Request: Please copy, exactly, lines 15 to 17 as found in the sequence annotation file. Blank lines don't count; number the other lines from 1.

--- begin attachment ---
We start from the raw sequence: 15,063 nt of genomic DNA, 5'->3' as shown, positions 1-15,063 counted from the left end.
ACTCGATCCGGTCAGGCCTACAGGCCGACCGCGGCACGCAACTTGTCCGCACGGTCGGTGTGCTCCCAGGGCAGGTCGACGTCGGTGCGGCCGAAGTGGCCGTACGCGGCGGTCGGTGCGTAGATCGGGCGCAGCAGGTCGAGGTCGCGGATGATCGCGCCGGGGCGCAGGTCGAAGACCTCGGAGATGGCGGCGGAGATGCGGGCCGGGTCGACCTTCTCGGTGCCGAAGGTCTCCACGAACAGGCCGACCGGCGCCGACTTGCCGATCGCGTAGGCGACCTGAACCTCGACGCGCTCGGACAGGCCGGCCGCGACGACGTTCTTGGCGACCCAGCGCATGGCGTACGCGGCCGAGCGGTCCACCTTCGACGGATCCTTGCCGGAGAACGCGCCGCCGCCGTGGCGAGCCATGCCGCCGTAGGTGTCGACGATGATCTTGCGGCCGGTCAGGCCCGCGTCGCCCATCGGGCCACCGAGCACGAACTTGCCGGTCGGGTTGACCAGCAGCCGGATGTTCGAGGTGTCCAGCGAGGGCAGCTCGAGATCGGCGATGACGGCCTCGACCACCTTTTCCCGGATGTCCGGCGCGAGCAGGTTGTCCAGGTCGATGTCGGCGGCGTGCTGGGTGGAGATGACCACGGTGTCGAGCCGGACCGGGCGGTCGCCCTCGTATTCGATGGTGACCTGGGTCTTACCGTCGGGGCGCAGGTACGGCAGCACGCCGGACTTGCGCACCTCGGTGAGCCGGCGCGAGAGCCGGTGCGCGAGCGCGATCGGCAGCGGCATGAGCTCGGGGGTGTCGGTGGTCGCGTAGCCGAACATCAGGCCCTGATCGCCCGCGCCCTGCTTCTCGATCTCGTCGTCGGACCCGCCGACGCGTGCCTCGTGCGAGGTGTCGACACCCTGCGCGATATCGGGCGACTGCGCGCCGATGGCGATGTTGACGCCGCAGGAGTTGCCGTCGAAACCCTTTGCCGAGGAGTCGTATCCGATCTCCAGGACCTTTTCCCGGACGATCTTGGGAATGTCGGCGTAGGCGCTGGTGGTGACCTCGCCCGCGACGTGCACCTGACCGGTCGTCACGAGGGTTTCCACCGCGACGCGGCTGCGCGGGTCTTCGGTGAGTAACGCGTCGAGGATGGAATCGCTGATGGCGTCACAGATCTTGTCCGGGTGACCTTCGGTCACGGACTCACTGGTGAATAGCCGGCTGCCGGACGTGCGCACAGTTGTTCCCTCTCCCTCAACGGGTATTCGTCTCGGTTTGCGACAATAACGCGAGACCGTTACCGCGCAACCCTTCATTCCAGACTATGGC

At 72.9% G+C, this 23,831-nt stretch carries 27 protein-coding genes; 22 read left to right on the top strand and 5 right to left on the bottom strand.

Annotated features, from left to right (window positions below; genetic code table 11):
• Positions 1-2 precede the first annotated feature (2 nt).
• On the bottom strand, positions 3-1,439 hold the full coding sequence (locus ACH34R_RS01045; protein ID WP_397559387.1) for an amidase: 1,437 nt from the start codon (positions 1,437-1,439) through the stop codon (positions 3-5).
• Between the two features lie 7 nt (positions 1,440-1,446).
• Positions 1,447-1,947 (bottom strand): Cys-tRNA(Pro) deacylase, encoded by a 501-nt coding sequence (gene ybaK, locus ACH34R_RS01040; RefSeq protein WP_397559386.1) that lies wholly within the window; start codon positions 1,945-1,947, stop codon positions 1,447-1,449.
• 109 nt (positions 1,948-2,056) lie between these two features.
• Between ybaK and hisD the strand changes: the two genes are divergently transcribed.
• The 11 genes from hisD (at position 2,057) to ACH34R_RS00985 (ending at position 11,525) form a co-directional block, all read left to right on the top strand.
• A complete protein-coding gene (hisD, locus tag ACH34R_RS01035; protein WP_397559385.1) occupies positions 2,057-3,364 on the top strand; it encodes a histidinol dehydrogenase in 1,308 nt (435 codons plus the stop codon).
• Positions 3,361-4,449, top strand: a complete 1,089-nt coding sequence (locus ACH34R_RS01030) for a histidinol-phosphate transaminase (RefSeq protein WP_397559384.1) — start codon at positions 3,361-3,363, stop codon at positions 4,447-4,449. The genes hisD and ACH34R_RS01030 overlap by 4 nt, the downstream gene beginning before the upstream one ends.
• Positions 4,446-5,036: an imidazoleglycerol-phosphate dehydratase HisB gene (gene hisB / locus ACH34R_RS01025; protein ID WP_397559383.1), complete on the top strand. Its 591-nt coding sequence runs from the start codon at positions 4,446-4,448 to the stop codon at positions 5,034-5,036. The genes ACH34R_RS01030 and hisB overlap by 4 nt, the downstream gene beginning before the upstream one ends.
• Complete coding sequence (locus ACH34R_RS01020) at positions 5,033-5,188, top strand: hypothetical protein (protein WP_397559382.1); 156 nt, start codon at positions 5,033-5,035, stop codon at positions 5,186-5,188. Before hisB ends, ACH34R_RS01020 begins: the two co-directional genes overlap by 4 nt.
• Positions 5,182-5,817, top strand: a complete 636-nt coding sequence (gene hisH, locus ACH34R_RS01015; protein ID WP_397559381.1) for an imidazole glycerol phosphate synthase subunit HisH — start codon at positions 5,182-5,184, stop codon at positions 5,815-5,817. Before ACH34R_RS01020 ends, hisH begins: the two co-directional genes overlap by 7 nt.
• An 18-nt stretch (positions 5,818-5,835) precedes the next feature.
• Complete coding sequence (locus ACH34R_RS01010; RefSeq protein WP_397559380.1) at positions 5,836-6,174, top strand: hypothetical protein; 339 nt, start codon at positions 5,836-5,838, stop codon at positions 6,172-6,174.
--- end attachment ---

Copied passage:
• Complete coding sequence (locus ACH34R_RS01020) at positions 5,033-5,188, top strand: hypothetical protein (protein WP_397559382.1); 156 nt, start codon at positions 5,033-5,035, stop codon at positions 5,186-5,188. Before hisB ends, ACH34R_RS01020 begins: the two co-directional genes overlap by 4 nt.
• Positions 5,182-5,817, top strand: a complete 636-nt coding sequence (gene hisH, locus ACH34R_RS01015; protein ID WP_397559381.1) for an imidazole glycerol phosphate synthase subunit HisH — start codon at positions 5,182-5,184, stop codon at positions 5,815-5,817. Before ACH34R_RS01020 ends, hisH begins: the two co-directional genes overlap by 7 nt.
• An 18-nt stretch (positions 5,818-5,835) precedes the next feature.